School Performance in DC (Washington)

DC (Washington): Comparing schools and districts based on student proficiency

The information below reflects the most recent data available to us; please contact us with questions or to request additional analyses.

School Performance in DC (Washington)

Analysis: Comparing schools and districts on third grade proficiency in reading and math
The charts linked below allow you to compare schools and districts in Washington, DC with their peers. The Y (vertical) axis shows the percentage of proficient 3rd graders in a subject; the X (horizontal) axis shows the percentage of students who qualify for the free or reduced rate lunch program, a common indicator of poverty in schools.

Available charts:

Note: At-Risk data was used for the 2018 chart.  At-Risk data is defined by the Office of the State Superintendent of Education of Washington DC as the following: For 2017-18 assessment reporting and accountability reporting, the subgroup for At Risk will be provided, which represents students At-Risk as defined by UPSFF and includes students who are homeless, under the care of the District’s foster care system, qualify for TANF or SNAP, or are high school students who are overage. OSSE is no longer reporting on Economically Disadvantaged for the 2017-18 reporting cycle. Economically Disadvantaged previously was calculated using multiple inputs, one being students eligible for free and reduced-price meals, including students attending schools receiving the community eligibility provision. This change was made to provide clearer information about school and student performance, as At-Risk is calculated at the student level, while the Economically Disadvantaged label can include whole-school designations, thus obscuring some nuances of individual student performance in the school. This change will ensure a clearer understanding of how each group of students is performing in a school.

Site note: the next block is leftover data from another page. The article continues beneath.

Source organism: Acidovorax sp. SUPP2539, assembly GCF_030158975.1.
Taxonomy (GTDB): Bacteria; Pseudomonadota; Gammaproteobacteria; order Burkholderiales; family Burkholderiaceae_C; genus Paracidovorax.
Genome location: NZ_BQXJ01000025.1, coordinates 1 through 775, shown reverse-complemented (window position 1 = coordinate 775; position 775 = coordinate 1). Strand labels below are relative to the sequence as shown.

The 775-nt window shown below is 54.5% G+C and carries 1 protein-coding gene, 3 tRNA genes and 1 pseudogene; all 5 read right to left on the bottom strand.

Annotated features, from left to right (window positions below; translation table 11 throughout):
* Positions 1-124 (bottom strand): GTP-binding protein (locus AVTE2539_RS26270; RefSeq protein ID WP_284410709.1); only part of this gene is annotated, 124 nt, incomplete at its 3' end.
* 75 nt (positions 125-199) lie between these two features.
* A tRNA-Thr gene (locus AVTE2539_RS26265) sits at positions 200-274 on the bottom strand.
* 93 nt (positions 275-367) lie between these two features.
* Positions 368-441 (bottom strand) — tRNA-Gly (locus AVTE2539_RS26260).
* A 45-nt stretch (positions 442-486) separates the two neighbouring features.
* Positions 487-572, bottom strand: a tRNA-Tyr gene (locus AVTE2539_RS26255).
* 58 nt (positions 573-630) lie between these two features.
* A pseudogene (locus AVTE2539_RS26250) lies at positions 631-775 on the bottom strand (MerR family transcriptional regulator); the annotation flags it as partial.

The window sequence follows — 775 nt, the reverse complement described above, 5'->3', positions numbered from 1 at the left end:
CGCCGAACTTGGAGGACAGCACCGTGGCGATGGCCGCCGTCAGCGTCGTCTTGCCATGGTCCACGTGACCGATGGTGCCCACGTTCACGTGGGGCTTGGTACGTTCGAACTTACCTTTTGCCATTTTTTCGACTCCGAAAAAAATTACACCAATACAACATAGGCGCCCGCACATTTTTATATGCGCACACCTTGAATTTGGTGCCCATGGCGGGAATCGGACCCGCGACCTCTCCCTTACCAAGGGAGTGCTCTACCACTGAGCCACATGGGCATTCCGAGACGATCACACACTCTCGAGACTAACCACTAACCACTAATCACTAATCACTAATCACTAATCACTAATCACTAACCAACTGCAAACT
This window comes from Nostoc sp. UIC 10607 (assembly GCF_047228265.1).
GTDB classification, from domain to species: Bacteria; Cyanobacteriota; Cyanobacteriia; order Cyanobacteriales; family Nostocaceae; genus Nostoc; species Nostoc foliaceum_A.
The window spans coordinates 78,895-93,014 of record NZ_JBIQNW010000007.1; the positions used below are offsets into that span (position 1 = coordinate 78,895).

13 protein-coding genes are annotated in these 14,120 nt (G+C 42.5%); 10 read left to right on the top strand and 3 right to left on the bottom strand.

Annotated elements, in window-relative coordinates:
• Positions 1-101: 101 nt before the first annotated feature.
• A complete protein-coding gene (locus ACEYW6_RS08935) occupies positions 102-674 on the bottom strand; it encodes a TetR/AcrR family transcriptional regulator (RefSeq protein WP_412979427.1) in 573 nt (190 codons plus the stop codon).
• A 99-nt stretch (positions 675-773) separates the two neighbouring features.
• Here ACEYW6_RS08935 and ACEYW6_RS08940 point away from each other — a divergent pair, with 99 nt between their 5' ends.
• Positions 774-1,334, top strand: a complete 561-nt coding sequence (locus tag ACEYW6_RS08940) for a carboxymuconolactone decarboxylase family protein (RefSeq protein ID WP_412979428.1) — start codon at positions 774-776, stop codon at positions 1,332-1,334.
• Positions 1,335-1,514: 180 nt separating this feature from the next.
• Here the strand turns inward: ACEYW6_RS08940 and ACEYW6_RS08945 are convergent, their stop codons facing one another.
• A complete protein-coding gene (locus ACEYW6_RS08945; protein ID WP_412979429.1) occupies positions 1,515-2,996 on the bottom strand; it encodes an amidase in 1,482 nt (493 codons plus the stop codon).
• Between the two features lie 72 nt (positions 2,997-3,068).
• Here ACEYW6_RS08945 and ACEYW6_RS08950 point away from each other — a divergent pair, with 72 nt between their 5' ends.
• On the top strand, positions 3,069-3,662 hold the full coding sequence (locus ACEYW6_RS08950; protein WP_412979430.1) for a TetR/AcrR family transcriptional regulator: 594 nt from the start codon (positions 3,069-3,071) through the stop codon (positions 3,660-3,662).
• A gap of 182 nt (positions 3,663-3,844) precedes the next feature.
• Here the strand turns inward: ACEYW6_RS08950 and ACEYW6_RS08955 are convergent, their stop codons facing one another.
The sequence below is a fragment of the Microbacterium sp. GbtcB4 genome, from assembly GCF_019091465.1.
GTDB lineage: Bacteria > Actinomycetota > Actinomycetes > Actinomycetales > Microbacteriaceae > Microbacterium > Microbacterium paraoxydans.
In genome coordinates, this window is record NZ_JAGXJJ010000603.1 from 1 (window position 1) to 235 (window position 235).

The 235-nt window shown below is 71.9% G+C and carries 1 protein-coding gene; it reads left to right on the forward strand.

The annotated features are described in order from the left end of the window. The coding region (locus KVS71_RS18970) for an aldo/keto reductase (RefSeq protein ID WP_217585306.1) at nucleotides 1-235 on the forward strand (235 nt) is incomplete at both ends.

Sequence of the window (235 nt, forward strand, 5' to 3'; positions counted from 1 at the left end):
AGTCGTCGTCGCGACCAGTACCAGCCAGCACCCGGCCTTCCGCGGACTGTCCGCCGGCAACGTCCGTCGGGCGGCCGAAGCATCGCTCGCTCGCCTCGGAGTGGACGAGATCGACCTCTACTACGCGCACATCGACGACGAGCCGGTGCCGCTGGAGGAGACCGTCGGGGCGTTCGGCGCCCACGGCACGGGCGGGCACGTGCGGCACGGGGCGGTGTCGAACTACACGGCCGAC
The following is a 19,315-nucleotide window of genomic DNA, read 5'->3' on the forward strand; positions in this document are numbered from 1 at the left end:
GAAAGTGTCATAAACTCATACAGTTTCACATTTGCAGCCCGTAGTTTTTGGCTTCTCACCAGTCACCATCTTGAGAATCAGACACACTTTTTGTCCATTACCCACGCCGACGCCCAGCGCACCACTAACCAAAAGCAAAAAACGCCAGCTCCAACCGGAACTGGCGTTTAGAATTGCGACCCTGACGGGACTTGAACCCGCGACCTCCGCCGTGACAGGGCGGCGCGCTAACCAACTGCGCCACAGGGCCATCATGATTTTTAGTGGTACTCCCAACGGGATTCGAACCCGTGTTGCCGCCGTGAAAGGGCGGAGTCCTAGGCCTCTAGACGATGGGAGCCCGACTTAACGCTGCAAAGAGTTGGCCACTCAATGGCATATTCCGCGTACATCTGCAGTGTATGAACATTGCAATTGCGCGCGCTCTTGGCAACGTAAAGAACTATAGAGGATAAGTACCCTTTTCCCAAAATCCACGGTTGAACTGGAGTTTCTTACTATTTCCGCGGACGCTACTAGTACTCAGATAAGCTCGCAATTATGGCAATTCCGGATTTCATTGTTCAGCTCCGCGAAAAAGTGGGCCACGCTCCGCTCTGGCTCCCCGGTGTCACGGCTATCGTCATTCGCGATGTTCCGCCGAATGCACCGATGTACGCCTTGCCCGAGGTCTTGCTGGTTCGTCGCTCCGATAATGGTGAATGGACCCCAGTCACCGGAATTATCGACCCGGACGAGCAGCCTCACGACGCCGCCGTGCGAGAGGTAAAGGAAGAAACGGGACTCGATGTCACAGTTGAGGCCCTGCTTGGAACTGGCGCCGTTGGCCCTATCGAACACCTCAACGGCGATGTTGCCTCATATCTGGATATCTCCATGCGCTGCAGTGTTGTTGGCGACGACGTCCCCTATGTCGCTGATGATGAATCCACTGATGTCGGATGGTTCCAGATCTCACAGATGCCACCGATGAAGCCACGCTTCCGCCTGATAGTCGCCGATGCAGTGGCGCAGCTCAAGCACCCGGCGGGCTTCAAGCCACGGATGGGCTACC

Note: Washington DC began using the PARCC assessment in 2015.  Previous year results should not be compared to the 2017 and subsequent assessments.

Note: Washington DC reports five levels of proficiency.  The top two levels of proficiency, levels 4 and 5, were used to calculate proficiency for the 2017 and subsequent charts.

According to recently enacted changes in the National School Lunch Program, school districts with more than 40% of certain eligible students will be able to dispense with the normal free and reduced lunch application process and provide a free lunch and breakfast to any student walking through the serving line. As a result, many schools in the District of Columbia and districts around the US may be reporting 99% of their students as eligible for free and lunch, whether or not that percentage would be supported by facts on the ground: http://osse.dc.gov/publication/2014-dc-cas-results

naep-v-states-4th-grade-readingComparing DC (Washington)’s Proficiency Standards to the National “Gold Standard” (NAEP) 
Each state defines for itself what “proficient” means; some states have a rigorous definition, while others are less strict in their standards. To see how states compare, ECF has published charts showing the percentage of students deemed proficient in various subjects and grade levels and compared them to percentages reported for each state by the National Assessment of Educational Progress (NAEP, or “The Nation’s Report Card”), considered to be the gold standard.

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